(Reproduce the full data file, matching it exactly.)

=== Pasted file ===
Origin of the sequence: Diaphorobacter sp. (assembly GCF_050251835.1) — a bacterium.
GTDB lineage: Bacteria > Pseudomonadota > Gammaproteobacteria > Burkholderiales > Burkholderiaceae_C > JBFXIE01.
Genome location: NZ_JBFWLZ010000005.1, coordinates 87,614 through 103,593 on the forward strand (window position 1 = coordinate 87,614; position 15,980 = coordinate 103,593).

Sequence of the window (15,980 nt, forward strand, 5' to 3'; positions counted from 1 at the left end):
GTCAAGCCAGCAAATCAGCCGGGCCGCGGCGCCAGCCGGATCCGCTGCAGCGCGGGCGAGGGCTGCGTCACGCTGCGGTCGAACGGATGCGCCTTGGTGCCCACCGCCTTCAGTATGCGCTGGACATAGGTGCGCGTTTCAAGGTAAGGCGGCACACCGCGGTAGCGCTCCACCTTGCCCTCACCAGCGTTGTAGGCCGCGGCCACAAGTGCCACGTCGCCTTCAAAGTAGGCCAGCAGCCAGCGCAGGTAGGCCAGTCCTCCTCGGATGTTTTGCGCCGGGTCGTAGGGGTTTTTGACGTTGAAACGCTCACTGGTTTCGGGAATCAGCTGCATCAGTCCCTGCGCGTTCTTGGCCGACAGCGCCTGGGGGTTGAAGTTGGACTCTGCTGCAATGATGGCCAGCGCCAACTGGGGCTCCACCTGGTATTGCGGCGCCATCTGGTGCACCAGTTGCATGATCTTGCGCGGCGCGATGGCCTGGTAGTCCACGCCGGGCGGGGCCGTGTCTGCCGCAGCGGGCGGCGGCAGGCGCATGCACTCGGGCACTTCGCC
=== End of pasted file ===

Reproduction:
Origin of the sequence: Diaphorobacter sp. (assembly GCF_050251835.1) — a bacterium.
GTDB lineage: Bacteria > Pseudomonadota > Gammaproteobacteria > Burkholderiales > Burkholderiaceae_C > JBFXIE01.
Genome location: NZ_JBFWLZ010000005.1, coordinates 87,614 through 103,593 on the forward strand (window position 1 = coordinate 87,614; position 15,980 = coordinate 103,593).

Sequence of the window (15,980 nt, forward strand, 5' to 3'; positions counted from 1 at the left end):
GTCAAGCCAGCAAATCAGCCGGGCCGCGGCGCCAGCCGGATCCGCTGCAGCGCGGGCGAGGGCTGCGTCACGCTGCGGTCGAACGGATGCGCCTTGGTGCCCACCGCCTTCAGTATGCGCTGGACATAGGTGCGCGTTTCAAGGTAAGGCGGCACACCGCGGTAGCGCTCCACCTTGCCCTCACCAGCGTTGTAGGCCGCGGCCACAAGTGCCACGTCGCCTTCAAAGTAGGCCAGCAGCCAGCGCAGGTAGGCCAGTCCTCCTCGGATGTTTTGCGCCGGGTCGTAGGGGTTTTTGACGTTGAAACGCTCACTGGTTTCGGGAATCAGCTGCATCAGTCCCTGCGCGTTCTTGGCCGACAGCGCCTGGGGGTTGAAGTTGGACTCTGCTGCAATGATGGCCAGCGCCAACTGGGGCTCCACCTGGTATTGCGGCGCCATCTGGTGCACCAGTTGCATGATCTTGCGCGGCGCGATGGCCTGGTAGTCCACGCCGGGCGGGGCCGTGTCTGCCGCAGCGGGCGGCGGCAGGCGCATGCACTCGGGCACTTCGCC